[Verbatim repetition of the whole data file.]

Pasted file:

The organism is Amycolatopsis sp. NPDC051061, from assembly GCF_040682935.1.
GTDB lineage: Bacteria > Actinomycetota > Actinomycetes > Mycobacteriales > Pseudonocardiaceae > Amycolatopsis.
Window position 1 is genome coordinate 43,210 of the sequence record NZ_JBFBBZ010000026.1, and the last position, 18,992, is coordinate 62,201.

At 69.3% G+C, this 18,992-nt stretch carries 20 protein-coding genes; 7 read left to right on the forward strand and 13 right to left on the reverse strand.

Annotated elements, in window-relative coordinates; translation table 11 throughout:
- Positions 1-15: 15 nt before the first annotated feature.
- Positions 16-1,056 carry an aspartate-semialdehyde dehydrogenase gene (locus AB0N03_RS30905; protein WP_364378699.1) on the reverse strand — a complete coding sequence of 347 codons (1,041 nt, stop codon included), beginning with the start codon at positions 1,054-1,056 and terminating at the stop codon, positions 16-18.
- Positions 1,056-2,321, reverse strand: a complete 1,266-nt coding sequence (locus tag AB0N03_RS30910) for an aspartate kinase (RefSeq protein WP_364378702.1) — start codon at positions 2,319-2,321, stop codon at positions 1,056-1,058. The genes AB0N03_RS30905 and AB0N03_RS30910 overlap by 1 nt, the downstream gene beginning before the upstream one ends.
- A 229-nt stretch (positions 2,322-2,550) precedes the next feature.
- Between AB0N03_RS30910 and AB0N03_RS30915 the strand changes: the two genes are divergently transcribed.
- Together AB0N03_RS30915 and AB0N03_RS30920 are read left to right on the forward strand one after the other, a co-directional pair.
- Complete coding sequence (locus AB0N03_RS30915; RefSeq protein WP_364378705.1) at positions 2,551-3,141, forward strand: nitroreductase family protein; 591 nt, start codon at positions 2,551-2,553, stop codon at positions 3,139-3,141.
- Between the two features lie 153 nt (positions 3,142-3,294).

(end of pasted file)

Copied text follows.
The organism is Amycolatopsis sp. NPDC051061, from assembly GCF_040682935.1.
GTDB lineage: Bacteria > Actinomycetota > Actinomycetes > Mycobacteriales > Pseudonocardiaceae > Amycolatopsis.
Window position 1 is genome coordinate 43,210 of the sequence record NZ_JBFBBZ010000026.1, and the last position, 18,992, is coordinate 62,201.

At 69.3% G+C, this 18,992-nt stretch carries 20 protein-coding genes; 7 read left to right on the forward strand and 13 right to left on the reverse strand.

Annotated elements, in window-relative coordinates; translation table 11 throughout:
- Positions 1-15: 15 nt before the first annotated feature.
- Positions 16-1,056 carry an aspartate-semialdehyde dehydrogenase gene (locus AB0N03_RS30905; protein WP_364378699.1) on the reverse strand — a complete coding sequence of 347 codons (1,041 nt, stop codon included), beginning with the start codon at positions 1,054-1,056 and terminating at the stop codon, positions 16-18.
- Positions 1,056-2,321, reverse strand: a complete 1,266-nt coding sequence (locus tag AB0N03_RS30910) for an aspartate kinase (RefSeq protein WP_364378702.1) — start codon at positions 2,319-2,321, stop codon at positions 1,056-1,058. The genes AB0N03_RS30905 and AB0N03_RS30910 overlap by 1 nt, the downstream gene beginning before the upstream one ends.
- A 229-nt stretch (positions 2,322-2,550) precedes the next feature.
- Between AB0N03_RS30910 and AB0N03_RS30915 the strand changes: the two genes are divergently transcribed.
- Together AB0N03_RS30915 and AB0N03_RS30920 are read left to right on the forward strand one after the other, a co-directional pair.
- Complete coding sequence (locus AB0N03_RS30915; RefSeq protein WP_364378705.1) at positions 2,551-3,141, forward strand: nitroreductase family protein; 591 nt, start codon at positions 2,551-2,553, stop codon at positions 3,139-3,141.
- Between the two features lie 153 nt (positions 3,142-3,294).